How to Start a Beehive with Wild Bees (and How NOT to)

how to start a beehive with wild bees

There is no getting around the fact that starting a beehive from scratch can be an expensive proposition. Many new beekeepers want to keep their start-up costs as low as possible, from building their own beehives to paying reduced prices for their bee colony. While the price of bees ranges from supplier to supplier, an estimated amount one can expect to pay for a queen and three pounds of bees is around $120-150. If this seems like an amount you either cannot or do not want to pay, then capturing a swarm of wild bees in the spring is the best way to go for beekeeping on a budget. In this article, I offer some tips on how to start a beehive with wild bees so you can cut down on beekeeping costs!

One of the most important things to remember is that bee numbers are declining at an alarming rate. For this reason, ascertaining the safety of the bees should be your top priority whenever you are attempting to catch a swarm. Joining your local beekeeper’s association can also help you with tips and tricks to protect bees. Improper methods of collecting the bees can easily lead to the death of many of them (if not all) so following these instructions will help to make sure that does not happen.

What Exactly is a Swarm?

Often, bees will leave the mother colony because the queen has been injured or is sick, or because of overpopulation. These clusters of bees who leave form swarms, which then go looking for new places to start their own colonies. Since the swarms do not have young or honey to protect, most often they are mild-mannered. When they leave the hive, they also fill their honey guts with honey, which often makes them sluggish and easier to catch!

Once landed, the bees completely form a cluster around the queen. This process is known as festooning. Each bee hangs onto the legs and arms of the others, and they can wrap themselves around any shape. Since they do not like to be parted from their cluster, this behavior makes it advantageous for you to get them into the container you have prepared.

What Kind of Equipment Will I Need?

You will ideally have your hive, or hives, already set up in the perfect location. Somewhere that does not get a lot of traffic is best if you do not have access to an open area like a field. You can either purchase a hive kit or build one yourself if you are handy. Most beekeeping beginners choose to go with the Langstroth style of hive, rather than the top bar hive, but this is a personal choice.

When it comes to protective clothing, the most important element is the veil. This will protect your face and head from stings. Gloves are the next item on the shopping list. You can either purchase specialty gloves for beekeeping or the type of gloves used for washing dishes will also work. Finally, a beekeeping suit will help to protect the rest of your body from errant stings. Even though getting stung is par for the course with beekeeping, it’s wise to do whatever possible to avoid them.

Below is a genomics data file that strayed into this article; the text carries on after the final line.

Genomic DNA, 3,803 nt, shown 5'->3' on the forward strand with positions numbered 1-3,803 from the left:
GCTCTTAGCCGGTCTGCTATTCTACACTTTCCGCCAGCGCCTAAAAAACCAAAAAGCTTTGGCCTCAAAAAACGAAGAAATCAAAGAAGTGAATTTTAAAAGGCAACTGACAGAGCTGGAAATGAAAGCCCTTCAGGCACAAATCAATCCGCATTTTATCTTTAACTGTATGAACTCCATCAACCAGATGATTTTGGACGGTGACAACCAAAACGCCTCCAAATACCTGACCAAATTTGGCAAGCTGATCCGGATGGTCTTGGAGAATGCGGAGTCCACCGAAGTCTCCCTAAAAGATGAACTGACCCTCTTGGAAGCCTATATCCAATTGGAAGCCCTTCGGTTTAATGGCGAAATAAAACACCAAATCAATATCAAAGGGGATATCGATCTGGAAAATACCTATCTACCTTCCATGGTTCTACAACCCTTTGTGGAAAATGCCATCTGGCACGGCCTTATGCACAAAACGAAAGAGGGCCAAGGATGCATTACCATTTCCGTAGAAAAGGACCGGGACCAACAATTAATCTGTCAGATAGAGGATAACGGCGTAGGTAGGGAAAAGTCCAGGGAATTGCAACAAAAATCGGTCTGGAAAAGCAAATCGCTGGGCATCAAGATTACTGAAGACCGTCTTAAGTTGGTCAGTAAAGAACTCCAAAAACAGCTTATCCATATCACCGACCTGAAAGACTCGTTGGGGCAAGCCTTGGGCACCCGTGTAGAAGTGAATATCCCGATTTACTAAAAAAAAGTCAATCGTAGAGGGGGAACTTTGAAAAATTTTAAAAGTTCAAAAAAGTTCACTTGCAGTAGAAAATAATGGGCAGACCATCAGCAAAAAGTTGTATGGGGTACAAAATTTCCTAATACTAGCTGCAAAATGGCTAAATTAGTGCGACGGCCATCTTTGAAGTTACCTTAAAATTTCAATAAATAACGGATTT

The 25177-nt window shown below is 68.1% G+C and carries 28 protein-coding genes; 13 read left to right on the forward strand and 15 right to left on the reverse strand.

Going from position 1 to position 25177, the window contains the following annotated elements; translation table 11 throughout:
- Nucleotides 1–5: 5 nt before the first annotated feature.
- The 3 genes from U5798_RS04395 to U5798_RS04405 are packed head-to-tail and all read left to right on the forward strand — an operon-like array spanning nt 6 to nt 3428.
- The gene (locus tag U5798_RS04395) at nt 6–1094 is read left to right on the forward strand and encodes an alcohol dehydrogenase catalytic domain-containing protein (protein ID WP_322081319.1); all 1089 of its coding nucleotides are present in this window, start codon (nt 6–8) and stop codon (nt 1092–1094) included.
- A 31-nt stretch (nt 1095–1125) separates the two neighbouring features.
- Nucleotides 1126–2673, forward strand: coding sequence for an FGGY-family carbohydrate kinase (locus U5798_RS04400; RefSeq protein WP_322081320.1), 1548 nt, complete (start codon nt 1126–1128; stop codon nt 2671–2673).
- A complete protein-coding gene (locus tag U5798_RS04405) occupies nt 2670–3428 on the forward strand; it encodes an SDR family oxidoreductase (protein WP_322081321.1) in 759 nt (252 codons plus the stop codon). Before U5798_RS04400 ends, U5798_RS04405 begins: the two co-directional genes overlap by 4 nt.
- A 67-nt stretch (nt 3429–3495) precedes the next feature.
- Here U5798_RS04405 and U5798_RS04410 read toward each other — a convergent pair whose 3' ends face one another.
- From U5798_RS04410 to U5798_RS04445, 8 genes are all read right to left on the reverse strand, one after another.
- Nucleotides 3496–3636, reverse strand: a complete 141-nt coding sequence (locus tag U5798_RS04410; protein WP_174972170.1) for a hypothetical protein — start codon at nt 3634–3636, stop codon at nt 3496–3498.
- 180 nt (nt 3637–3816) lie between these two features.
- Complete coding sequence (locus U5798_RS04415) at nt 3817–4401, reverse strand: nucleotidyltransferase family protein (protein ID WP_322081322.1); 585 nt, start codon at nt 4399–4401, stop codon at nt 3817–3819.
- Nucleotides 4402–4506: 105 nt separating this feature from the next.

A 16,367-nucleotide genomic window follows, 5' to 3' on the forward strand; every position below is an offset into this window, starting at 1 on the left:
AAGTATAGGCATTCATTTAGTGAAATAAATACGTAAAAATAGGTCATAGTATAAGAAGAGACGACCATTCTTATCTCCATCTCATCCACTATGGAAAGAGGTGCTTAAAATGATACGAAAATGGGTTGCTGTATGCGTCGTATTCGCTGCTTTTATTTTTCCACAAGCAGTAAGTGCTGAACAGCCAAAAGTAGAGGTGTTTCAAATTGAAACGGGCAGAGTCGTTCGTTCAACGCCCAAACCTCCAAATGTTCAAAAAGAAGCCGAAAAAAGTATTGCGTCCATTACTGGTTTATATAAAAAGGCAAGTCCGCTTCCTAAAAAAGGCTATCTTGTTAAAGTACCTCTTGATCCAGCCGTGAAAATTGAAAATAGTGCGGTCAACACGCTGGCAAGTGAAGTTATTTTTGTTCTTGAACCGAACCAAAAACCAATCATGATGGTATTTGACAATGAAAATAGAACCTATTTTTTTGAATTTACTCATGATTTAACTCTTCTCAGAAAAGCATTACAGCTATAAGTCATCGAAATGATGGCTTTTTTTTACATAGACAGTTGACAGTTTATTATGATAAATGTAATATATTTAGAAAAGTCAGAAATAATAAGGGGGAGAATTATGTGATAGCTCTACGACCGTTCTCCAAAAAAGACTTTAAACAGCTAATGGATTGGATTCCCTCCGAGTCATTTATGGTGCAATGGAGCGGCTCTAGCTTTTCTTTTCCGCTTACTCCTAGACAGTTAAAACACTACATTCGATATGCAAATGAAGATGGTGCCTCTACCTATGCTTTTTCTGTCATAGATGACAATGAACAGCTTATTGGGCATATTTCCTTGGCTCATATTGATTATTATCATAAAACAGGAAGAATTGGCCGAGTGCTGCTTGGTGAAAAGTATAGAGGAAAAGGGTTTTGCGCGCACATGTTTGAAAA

You are also going to need some type of container to put your swarm in. In this case, use a hive box that is currently empty or a special collection box. You can purchase the collection box or use any household cardboard box if it has either mesh vents or air holes.  

Optional items that you may need include a bee vacuum, scent lures such as lemongrass oil, and sugar water in a spray bottle.

Where to Find Wild Bees

You can find wild bees nearly anywhere – even in cities! For capturing swarms near residential areas, many municipalities will keep a list, often known as a local swarm list, of beekeepers who are available to remove swarms in the spring. Usually, these swarms are searching for a suitable area to make their homes in or near public areas, buildings, and private homes. Almost everyone is familiar with the hum of a colony as they gravitate toward eavestroughs and other warm areas. Since most homeowners prefer the bees to make their home somewhere else, it is essential that you get your name out there as a resource to relocate unwanted swarms.

In recent years, experts estimate that somewhere around 90% of the wild bee population has been decimated. Much of this is because of the lack of food sources for the bees, such as wild plants. Saving the bees has now become a worldwide effort. You can help by collecting swarms, as you are solving the homeowner’s problem and gathering the bees you need to start your beehive with wild bees.

If you know where to look, you will find wild bees in most locations. This makes starting beekeeping naturally a simple thing to do. Taking a stroll through nature should give you a good measure of what is flying around in your area. Sheltered areas such as hollow trees are one of the bees’ favorite spots to nest. Keep in mind that simply following a buzzing sound may not lead you to honeybees, but instead to nests of hornets or wasps, so spend a little time observing what is flying in and out of your target area (and check out this article if you find bees in the ground and want to know what they are!)